John T
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Re: NECK CLERANCE - IS IT IMPORTANT?

#11 Postby John T » Thu Mar 14, 2019 11:18 pm

Buffalo boys don't mind rough necks and take them as they please. Recon turning is for tossers, but insist that the hole is always the same. Some don't even wash!

If you see a box with dirty, shabby cases, it is likely you have encountered a buffalo boy. Beast advice, turn away.

bruce moulds
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Re: NECK CLERANCE - IS IT IMPORTANT?

#12 Postby bruce moulds » Fri Mar 15, 2019 5:55 am

well now we have that point cleared up, there only remains one question.
do they pick their noses, scratch their nuts, and dribble in public?
bruce.
"SUCH IS LIFE" Edward Kelly 11 nov 1880

http://youtu.be/YRaRCCZjdTM

bruce moulds
Posts: 2530
Joined: Sun Jun 19, 2005 4:07 pm

Re: NECK CLERANCE - IS IT IMPORTANT?

#13 Postby bruce moulds » Fri Mar 15, 2019 6:53 am

getting back to artillery accuracy
during the Vietnam war, the Vietnamese were shelling the kay sarn (spelling?) base from 30 miles away in laos.
once they had the base dialled in, they started taking out individual targets like the ammo dump and the airstrip.
this was so effective that sufficient supplies could not be brought in, as only helicopters could get in.
the americans were on 1/2 rations, and had hardly any ammo, and came close to being wiped out.
American artillery did no have the range of the Chinese made enemy guns to answer the fire.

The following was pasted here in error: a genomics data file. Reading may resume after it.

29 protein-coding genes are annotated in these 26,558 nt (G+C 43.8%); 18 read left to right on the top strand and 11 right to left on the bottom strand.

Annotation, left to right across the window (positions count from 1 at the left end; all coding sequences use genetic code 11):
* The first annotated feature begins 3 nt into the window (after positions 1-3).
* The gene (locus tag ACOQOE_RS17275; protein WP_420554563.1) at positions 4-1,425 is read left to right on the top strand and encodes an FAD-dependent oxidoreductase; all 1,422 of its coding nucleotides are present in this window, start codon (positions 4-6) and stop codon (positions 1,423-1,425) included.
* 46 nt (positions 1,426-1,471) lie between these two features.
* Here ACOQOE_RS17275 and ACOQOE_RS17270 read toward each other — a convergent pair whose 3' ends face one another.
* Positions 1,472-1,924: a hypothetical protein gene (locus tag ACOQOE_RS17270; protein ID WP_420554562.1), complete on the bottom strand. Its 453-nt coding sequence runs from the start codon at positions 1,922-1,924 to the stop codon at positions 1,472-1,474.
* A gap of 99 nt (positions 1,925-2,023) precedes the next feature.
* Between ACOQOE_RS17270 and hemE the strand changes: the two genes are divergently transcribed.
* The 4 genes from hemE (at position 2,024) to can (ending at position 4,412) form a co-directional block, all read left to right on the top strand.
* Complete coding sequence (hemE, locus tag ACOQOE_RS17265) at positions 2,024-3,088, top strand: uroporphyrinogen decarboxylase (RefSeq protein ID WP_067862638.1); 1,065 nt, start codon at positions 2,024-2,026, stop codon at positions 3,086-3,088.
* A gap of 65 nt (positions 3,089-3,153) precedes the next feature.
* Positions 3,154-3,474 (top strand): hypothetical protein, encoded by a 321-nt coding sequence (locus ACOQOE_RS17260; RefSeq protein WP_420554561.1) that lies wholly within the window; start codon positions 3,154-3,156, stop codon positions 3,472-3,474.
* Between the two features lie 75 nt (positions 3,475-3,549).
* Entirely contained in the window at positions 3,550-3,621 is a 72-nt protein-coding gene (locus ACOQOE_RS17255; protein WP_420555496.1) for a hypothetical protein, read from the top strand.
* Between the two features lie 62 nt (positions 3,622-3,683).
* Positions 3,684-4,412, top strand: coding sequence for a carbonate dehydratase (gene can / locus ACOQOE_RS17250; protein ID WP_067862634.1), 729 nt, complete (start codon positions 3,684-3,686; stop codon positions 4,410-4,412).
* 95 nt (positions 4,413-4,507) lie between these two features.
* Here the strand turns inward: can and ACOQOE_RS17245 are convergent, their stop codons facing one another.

those Chinese made guns must have had fairly new barrels!
bruce.
"SUCH IS LIFE" Edward Kelly 11 nov 1880

http://youtu.be/YRaRCCZjdTM

bruce moulds
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Joined: Sun Jun 19, 2005 4:07 pm

Re: NECK CLERANCE - IS IT IMPORTANT?

#14 Postby bruce moulds » Fri Mar 15, 2019 7:26 am

john t,
your description of buffalo boys raises another question.
where do buffalo boys stand on the spectrum with grunter hunters?
bruce.
"SUCH IS LIFE" Edward Kelly 11 nov 1880

http://youtu.be/YRaRCCZjdTM

KHGS
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Re: NECK CLERANCE - IS IT IMPORTANT?

#15 Postby KHGS » Fri Mar 15, 2019 7:49 am

wsftr wrote:Perhaps it went like this.....

In the beginning there was brass and it shot well
one day a shooter said let there be better precision and so turned necks.
there was better precision, then there were split necks
so the shooter said give me less clearance between the turned necks and the chamber and there was still better precision so the shooter said turned necks shoot better and my un-annealed brass no longer splits.

Then there was a buffalo boy and he said - give me modern brass with good tolerances and a larger clearance to fit my unturned necks. Buffalo boy annealed this brass and shot it. Buffalo boy won matches and trophies. Buffalo boy said the new brass is good and the necks don't split, buffalo boy drank beer instead of turning necks.

Ever since there have been religious discussions to turn or not turn brass necks!

IMO you can have brass that has an uneven neck and still be concentric to the bore, you can have even necks and a bullet that isn't concentric to the bore
neck clearance is important for a lot of reasons but that doesn't necessarily mean turning of necks is important.

Question - who measures necks once the brass has been fired and sized many times


I'm a Buffalo Boy!!!!! =D> =D> =D> =D> =D> =D>
Keith H.